Bankers both involved and not involved in ASE’s offering expect it will take some time until more Green bonds from Asia can materialise.
But lower-rated issuers may be able to get better pricing for their deals if they can present a strong case for their Green projects.
“They might be able to attract a broader investor base that is focused not just on fundamentals but also the nature of the company and the type of work it’s doing,” according to TIAA-CREF’s Liberatore, who bought into Kexim’s earlier Green issue.
Still, some investors, like TIAA-CREF, may be prevented from buying bonds from speculative borrowers.
“Our social criteria cause us to focus only on those entities that are leaders in environmental, social and governance performance,” Liberatore said.
Another banker not involved in ASE’s deal added that unrated borrowers with clear green projects could try to borrow funds through private placements.
HSBC expects global Green bond volume to reach as much as US$60bn this year and more than US$100bn in 2015.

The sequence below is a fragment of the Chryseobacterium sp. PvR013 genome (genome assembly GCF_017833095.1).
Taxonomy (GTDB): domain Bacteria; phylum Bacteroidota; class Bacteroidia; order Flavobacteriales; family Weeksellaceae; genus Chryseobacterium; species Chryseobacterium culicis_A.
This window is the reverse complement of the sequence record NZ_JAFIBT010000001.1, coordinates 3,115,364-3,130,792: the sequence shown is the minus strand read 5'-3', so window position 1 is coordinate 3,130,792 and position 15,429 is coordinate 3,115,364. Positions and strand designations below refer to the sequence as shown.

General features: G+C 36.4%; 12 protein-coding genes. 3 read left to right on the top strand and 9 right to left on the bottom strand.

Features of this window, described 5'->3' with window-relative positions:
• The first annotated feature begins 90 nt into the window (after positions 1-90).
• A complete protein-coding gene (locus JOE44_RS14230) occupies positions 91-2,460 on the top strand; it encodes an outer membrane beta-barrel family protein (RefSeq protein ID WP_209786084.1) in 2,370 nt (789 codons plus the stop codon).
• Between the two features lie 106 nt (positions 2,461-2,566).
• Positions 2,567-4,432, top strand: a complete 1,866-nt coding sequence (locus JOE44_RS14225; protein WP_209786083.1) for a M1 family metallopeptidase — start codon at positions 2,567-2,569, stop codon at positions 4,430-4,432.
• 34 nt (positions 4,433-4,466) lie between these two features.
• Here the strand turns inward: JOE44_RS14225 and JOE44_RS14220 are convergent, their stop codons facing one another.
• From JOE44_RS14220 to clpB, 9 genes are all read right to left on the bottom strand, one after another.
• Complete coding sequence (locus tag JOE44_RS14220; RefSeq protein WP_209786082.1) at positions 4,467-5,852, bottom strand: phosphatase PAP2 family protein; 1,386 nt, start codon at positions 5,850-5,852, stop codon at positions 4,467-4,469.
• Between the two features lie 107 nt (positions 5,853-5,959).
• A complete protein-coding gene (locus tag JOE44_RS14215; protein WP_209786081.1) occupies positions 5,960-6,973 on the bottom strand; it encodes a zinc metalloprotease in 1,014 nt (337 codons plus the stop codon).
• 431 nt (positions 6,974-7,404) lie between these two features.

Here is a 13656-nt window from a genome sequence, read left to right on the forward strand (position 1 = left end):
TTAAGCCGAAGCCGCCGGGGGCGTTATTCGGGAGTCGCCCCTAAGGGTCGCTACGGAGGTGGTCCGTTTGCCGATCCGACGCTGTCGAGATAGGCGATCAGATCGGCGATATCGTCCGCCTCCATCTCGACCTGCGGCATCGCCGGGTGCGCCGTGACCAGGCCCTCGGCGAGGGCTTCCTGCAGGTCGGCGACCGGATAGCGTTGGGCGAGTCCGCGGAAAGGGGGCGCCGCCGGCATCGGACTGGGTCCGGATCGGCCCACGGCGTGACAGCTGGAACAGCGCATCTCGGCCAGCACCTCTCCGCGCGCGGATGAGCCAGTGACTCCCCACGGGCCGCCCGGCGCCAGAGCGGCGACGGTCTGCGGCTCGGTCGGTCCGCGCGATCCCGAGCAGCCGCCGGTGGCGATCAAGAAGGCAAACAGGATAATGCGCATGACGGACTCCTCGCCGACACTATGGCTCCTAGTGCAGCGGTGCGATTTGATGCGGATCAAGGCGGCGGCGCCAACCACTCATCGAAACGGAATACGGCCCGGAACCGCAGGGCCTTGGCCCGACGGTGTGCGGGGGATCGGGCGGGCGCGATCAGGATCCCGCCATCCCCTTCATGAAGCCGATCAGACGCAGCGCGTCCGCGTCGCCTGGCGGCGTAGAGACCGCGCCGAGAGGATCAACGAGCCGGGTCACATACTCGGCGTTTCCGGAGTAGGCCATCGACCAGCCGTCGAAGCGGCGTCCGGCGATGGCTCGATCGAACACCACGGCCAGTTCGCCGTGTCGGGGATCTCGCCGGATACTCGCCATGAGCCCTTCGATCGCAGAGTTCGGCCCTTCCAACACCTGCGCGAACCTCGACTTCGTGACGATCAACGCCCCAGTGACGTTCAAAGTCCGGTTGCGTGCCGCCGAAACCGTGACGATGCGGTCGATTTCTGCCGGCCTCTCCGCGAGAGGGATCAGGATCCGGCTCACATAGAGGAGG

“The pipeline is strong and we constantly see new and existing issuers being attracted to the benefits of the market,” according to Ulrik Ross, global head of public sector and sustainable financing at HSBC.
Asian Green bond issuance in particular is expected to get a boost from China’s initiatives to clean up its environment. The State Council, China’s cabinet, announced in August 2013 that it plans to grow a corporate Green bond market in China. The government had earlier announced plans to reduce pollution under its 12th Five-Year Plan.
“You would expect a fair amount of response coming from banks, especially for the purpose of clean water, energy and in public transport,” said Sean Kidney, CEO of the Climate Bond Initiative.
“We are expecting issuance from three parties in the first instance - the development banks like the Industrial Bank of China and China Development Bank, secondly, by some state-owned enterprises and then at the provincial city levels,” Kidney said. (Frances Yoon)